If you’re the kind of motorhome owner who likes to keep the wheels moving on holiday, exploring new places every day, you probably can’t be bothered to put up a drive-away awning. Yet part of the joy of touring holidays is eating and drinking outside, firing up a portable barbecue, watching the sun go down over a lovely new landscape, or enjoying watersports and sunbathing on the beach. For those breezy days when just a bit of shelter is required, why not pack a neat little windbreak into one of your motorhome’s lockers? 

Windbreaks have undergone an fantastic evolution in recent years, and they’re now being made and sold by some of the biggest brands in the world of outdoor equipment and camping accessories. The materials used and construction techniques have plenty in common with lightweight tents – and there’s not a wooden pole in sight. If you haven’t bought a windbreak for 20 years, you’ll be pleasantly amazed by some of the latest versions – but some of them do command quite a high price. 

We assembled 14 modern windbreaks on the Practical Motorhome camping accessories test bench and compared them carefully to find out which is best for motorhome holidays. 

Starting with the most expensive, we tested the Quest Windshield Pro at £104.99, the Kampa Deluxe Windbreak at £89.98, the Outwell Premium Round Windscreen at £69.99, and the Vango 5 Pole Windbreak at £64.99. 

In the middle price range, we tested the Kampa Break at £39.99, Coleman Windshield XL at £49.99, the Quest 7 Pole Family Windbreak at £49.99 and the Trespass Windbreak at £33.99.

Finally we looked at the budget ranges of windbreaks. We tested the Easy Camp Surf at £19.99 (pictured and reviewed here), the Halfords Urban Escape Camping at £20, the Vango Adventure Windbreak at £24.99, the SunnCamp Windjammer at £29.99 and Gelert Breeze Blocker at £24.99. 

At just under £20, the banana-shaped (or U-shaped as the manufacturers call it) Easy Camp Surf is very cheap compared to other modern windbreaks. This is a very light product, weighing a mere 1.2kg. It packs down into its special bag and then measures just 69cm x 7cm. The fabric is 180T 100% PU coated polyester.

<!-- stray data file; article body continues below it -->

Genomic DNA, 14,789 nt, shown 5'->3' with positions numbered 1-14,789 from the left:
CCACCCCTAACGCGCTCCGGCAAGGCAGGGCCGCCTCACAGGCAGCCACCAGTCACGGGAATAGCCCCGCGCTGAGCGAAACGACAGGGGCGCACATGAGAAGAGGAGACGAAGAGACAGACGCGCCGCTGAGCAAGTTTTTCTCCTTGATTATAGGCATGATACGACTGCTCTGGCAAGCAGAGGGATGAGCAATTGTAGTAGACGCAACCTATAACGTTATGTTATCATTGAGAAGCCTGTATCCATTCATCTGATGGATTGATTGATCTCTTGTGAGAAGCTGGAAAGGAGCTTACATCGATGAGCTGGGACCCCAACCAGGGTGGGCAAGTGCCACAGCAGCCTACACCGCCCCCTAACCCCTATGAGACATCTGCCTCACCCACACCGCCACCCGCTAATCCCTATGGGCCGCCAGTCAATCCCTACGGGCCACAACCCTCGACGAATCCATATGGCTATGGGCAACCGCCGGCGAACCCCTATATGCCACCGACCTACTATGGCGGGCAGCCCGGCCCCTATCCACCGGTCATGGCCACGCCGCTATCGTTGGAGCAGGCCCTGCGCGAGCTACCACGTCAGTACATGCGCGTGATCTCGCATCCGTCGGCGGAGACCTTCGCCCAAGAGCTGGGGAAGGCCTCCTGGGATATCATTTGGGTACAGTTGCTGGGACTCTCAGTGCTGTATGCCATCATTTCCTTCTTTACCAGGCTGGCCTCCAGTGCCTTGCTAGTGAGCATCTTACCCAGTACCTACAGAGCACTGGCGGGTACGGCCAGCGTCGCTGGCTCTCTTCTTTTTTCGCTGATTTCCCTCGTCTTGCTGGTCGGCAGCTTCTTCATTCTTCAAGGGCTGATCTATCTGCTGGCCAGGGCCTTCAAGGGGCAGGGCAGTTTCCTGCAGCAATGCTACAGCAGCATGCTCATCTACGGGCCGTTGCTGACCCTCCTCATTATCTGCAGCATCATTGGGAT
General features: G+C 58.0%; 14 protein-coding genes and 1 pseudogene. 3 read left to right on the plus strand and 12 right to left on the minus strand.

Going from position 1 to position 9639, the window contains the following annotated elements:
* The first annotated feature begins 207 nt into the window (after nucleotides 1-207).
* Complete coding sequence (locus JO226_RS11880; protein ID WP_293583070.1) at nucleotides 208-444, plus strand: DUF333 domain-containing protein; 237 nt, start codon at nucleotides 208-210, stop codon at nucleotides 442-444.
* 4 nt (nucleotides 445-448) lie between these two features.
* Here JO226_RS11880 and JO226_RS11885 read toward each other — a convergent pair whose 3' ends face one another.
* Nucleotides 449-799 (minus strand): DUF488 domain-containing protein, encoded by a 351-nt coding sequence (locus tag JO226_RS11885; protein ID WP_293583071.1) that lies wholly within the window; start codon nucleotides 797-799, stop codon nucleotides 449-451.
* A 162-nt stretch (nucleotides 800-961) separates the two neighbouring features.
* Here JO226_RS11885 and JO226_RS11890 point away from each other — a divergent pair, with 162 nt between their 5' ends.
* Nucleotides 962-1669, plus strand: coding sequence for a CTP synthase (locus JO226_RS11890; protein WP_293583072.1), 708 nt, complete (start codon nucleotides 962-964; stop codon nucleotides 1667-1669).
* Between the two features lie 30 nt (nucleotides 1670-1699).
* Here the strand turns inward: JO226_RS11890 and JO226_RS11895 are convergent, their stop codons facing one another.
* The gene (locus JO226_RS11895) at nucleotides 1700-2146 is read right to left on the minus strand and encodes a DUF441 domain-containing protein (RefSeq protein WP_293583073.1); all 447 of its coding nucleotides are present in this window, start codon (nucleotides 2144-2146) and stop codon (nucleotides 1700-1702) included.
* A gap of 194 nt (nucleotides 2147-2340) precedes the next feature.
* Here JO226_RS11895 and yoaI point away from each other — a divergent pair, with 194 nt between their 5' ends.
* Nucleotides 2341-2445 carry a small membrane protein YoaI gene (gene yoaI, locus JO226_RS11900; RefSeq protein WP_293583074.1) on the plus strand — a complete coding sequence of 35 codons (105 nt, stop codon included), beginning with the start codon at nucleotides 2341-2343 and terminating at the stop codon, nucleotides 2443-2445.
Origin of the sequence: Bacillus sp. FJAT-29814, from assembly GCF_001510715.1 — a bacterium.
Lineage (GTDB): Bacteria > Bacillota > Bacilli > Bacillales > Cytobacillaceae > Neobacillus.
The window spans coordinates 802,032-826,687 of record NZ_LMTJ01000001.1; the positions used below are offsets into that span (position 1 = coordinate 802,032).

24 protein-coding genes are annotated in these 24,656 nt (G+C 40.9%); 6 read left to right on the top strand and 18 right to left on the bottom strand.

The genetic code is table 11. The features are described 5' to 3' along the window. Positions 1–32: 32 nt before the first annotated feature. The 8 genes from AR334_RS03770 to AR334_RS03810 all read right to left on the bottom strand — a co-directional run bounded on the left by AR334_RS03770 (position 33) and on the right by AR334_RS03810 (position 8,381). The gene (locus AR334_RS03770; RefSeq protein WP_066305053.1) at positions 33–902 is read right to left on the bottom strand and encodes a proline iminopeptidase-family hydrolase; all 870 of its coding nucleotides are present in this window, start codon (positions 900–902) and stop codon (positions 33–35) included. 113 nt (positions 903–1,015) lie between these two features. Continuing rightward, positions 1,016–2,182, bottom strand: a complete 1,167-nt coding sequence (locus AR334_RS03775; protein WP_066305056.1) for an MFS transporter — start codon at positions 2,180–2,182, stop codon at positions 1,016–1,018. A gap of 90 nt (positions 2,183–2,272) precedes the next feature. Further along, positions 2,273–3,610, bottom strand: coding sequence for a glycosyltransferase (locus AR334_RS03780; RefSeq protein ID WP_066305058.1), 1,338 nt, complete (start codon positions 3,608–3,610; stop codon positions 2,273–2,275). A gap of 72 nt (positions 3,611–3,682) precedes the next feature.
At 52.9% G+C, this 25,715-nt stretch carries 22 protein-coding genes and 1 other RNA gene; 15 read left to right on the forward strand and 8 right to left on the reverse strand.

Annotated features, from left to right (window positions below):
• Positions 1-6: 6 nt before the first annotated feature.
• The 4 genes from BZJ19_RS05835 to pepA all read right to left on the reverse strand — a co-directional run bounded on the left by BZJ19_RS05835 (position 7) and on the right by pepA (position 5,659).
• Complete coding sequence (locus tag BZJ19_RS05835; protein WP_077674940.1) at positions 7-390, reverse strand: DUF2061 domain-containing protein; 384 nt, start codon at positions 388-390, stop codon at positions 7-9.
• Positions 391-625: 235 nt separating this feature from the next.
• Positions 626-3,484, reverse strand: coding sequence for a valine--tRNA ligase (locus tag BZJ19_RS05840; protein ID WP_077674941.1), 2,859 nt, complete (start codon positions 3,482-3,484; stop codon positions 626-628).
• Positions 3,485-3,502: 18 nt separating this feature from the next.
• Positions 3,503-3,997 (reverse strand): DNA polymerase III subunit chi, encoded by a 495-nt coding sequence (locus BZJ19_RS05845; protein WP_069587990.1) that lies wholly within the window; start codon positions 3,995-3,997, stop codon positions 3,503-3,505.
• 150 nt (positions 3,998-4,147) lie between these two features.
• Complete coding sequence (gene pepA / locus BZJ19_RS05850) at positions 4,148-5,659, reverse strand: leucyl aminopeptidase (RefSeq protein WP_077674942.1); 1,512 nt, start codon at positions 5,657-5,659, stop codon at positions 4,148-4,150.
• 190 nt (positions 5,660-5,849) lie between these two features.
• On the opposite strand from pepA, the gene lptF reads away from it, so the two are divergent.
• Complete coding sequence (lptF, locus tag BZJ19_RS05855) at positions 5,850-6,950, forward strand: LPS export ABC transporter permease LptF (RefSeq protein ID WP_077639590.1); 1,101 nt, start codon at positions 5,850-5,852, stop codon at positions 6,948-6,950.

Anchoring any windbreak onto a sandy beach is tricky. But this strap-together, tensioned-glassfibre 7.9mm diameter pole structure is self-supporting and just needs fixing in place. Sounds good? Yes, but that involves making a pretty big assumption – that you have actually managed to build it in the first place!

Whereas most tents and awnings use pull-straps to tension the poles, some serious strength, and two people, are needed to form this natty little windbreak. It is 400cm wide, which goes down to 310cm width when it’s tensioned by its single cord from point to point. However, its low height (70cm) provides only very limited protection from the elements. Mind you, if you’ve managed to put it up, you’ll probably need a lie-down, and it’s perfect for sunbathing!

The manufacturers point out that the low height means you can keep a better eye on your children if they’re playing just beyond the windbreak. They should find it easy to spot if they get a little lost, too. 

It’s not the kind of windbreak to choose if you need to fence off your motorhome from the rest of the world to keep dogs and toddlers close to you on a campsite pitch. You could use it as a pitch-marker, but that’s not really its forte. Aimed at seaside holidaymakers and watersports fans, the Easy Camp Surf’s light weight and cheerful yellow, orange and blue design makes it an eye-catching and practical windbreak to take to the beach.